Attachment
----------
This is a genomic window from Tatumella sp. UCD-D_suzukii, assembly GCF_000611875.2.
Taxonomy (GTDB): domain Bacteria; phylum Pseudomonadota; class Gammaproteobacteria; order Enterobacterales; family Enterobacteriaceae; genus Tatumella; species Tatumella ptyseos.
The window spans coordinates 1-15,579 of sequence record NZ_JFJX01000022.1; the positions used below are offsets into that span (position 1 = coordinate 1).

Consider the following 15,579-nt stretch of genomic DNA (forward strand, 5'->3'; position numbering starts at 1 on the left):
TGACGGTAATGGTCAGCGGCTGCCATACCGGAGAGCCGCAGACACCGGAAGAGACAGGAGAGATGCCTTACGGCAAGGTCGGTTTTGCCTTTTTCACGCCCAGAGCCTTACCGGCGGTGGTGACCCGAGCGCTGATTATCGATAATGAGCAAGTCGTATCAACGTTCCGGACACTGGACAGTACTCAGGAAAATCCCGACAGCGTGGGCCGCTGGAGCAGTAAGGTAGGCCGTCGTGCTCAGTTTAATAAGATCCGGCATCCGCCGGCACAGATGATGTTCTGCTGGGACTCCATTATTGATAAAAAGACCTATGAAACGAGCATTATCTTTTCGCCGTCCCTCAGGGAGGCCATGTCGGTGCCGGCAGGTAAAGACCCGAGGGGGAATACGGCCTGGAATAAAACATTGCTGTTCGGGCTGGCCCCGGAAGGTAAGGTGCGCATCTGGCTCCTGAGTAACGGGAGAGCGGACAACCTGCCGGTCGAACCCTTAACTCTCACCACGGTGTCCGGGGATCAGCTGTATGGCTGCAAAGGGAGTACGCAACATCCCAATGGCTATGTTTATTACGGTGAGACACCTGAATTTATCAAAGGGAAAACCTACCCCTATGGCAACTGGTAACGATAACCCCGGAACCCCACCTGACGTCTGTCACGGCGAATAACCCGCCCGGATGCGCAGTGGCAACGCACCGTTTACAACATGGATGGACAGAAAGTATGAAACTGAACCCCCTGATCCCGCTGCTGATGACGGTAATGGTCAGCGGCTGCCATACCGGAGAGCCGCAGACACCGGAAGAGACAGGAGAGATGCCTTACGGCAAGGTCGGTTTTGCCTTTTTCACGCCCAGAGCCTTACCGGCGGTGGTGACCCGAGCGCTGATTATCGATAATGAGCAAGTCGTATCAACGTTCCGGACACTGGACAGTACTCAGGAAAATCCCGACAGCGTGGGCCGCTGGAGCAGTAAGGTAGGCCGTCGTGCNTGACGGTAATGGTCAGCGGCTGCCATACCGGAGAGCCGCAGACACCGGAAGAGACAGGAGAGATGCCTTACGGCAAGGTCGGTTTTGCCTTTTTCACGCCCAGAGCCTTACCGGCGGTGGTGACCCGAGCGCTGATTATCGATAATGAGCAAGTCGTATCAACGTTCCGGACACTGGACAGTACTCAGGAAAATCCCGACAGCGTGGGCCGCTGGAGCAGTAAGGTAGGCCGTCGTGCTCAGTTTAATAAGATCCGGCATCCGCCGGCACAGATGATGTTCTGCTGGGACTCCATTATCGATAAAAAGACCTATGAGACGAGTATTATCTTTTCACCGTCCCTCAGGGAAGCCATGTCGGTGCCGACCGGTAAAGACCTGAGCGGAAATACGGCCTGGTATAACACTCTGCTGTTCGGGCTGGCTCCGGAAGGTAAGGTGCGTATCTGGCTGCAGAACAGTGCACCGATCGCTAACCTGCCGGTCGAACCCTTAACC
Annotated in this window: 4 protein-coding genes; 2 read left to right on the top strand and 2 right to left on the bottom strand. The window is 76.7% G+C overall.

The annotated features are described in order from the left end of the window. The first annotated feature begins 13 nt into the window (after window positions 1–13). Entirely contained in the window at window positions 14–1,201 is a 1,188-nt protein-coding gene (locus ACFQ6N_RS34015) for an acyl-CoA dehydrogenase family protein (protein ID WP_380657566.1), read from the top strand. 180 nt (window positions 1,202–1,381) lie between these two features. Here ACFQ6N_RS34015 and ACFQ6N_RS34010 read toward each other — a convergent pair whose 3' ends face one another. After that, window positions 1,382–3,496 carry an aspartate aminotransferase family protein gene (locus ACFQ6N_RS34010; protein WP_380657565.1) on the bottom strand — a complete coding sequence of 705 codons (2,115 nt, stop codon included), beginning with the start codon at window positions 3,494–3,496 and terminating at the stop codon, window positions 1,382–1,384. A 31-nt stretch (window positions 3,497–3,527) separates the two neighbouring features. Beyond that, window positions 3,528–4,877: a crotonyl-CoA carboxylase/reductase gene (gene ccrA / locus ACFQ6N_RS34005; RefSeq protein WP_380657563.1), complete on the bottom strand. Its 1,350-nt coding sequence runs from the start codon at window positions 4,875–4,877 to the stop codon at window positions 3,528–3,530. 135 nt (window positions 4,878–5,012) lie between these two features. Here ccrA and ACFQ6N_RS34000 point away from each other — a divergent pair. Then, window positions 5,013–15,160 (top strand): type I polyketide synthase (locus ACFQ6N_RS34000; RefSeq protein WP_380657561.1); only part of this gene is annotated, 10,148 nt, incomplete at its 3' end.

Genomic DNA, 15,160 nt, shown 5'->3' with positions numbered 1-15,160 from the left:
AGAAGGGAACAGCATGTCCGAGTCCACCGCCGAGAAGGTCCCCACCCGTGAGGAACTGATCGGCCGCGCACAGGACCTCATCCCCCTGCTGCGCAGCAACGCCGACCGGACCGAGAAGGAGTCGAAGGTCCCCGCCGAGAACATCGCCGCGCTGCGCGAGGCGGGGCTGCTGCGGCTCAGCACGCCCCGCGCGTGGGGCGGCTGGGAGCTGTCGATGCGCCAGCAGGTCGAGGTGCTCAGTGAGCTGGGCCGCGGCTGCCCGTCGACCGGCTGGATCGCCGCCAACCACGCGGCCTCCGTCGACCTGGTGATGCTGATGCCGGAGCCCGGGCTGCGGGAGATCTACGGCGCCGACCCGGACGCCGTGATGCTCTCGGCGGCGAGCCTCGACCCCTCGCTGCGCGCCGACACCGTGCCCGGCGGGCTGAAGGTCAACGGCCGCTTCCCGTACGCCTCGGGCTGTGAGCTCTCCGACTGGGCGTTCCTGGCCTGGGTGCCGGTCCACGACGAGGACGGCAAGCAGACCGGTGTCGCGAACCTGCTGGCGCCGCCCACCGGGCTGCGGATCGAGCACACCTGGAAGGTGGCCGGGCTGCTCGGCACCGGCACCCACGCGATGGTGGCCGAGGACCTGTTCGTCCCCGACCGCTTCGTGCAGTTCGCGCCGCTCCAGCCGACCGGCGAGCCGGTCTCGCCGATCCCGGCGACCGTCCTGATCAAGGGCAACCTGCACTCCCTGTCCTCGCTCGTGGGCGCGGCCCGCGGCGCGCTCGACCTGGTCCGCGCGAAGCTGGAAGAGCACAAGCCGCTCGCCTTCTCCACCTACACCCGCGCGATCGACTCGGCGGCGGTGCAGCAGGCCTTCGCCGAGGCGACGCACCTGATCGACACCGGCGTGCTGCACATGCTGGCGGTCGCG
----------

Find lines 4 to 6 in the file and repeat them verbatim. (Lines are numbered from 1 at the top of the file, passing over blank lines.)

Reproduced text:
Consider the following 15,579-nt stretch of genomic DNA (forward strand, 5'->3'; position numbering starts at 1 on the left):
TGACGGTAATGGTCAGCGGCTGCCATACCGGAGAGCCGCAGACACCGGAAGAGACAGGAGAGATGCCTTACGGCAAGGTCGGTTTTGCCTTTTTCACGCCCAGAGCCTTACCGGCGGTGGTGACCCGAGCGCTGATTATCGATAATGAGCAAGTCGTATCAACGTTCCGGACACTGGACAGTACTCAGGAAAATCCCGACAGCGTGGGCCGCTGGAGCAGTAAGGTAGGCCGTCGTGCTCAGTTTAATAAGATCCGGCATCCGCCGGCACAGATGATGTTCTGCTGGGACTCCATTATTGATAAAAAGACCTATGAAACGAGCATTATCTTTTCGCCGTCCCTCAGGGAGGCCATGTCGGTGCCGGCAGGTAAAGACCCGAGGGGGAATACGGCCTGGAATAAAACATTGCTGTTCGGGCTGGCCCCGGAAGGTAAGGTGCGCATCTGGCTCCTGAGTAACGGGAGAGCGGACAACCTGCCGGTCGAACCCTTAACTCTCACCACGGTGTCCGGGGATCAGCTGTATGGCTGCAAAGGGAGTACGCAACATCCCAATGGCTATGTTTATTACGGTGAGACACCTGAATTTATCAAAGGGAAAACCTACCCCTATGGCAACTGGTAACGATAACCCCGGAACCCCACCTGACGTCTGTCACGGCGAATAACCCGCCCGGATGCGCAGTGGCAACGCACCGTTTACAACATGGATGGACAGAAAGTATGAAACTGAACCCCCTGATCCCGCTGCTGATGACGGTAATGGTCAGCGGCTGCCATACCGGAGAGCCGCAGACACCGGAAGAGACAGGAGAGATGCCTTACGGCAAGGTCGGTTTTGCCTTTTTCACGCCCAGAGCCTTACCGGCGGTGGTGACCCGAGCGCTGATTATCGATAATGAGCAAGTCGTATCAACGTTCCGGACACTGGACAGTACTCAGGAAAATCCCGACAGCGTGGGCCGCTGGAGCAGTAAGGTAGGCCGTCGTGCNTGACGGTAATGGTCAGCGGCTGCCATACCGGAGAGCCGCAGACACCGGAAGAGACAGGAGAGATGCCTTACGGCAAGGTCGGTTTTGCCTTTTTCACGCCCAGAGCCTTACCGGCGGTGGTGACCCGAGCGCTGATTATCGATAATGAGCAAGTCGTATCAACGTTCCGGACACTGGACAGTACTCAGGAAAATCCCGACAGCGTGGGCCGCTGGAGCAGTAAGGTAGGCCGTCGTGCTCAGTTTAATAAGATCCGGCATCCGCCGGCACAGATGATGTTCTGCTGGGACTCCATTATCGATAAAAAGACCTATGAGACGAGTATTATCTTTTCACCGTCCCTCAGGGAAGCCATGTCGGTGCCGACCGGTAAAGACCTGAGCGGAAATACGGCCTGGTATAACACTCTGCTGTTCGGGCTGGCTCCGGAAGGTAAGGTGCGTATCTGGCTGCAGAACAGTGCACCGATCGCTAACCTGCCGGTCGAACCCTTAACC
Annotated in this window: 4 protein-coding genes; 2 read left to right on the top strand and 2 right to left on the bottom strand. The window is 76.7% G+C overall.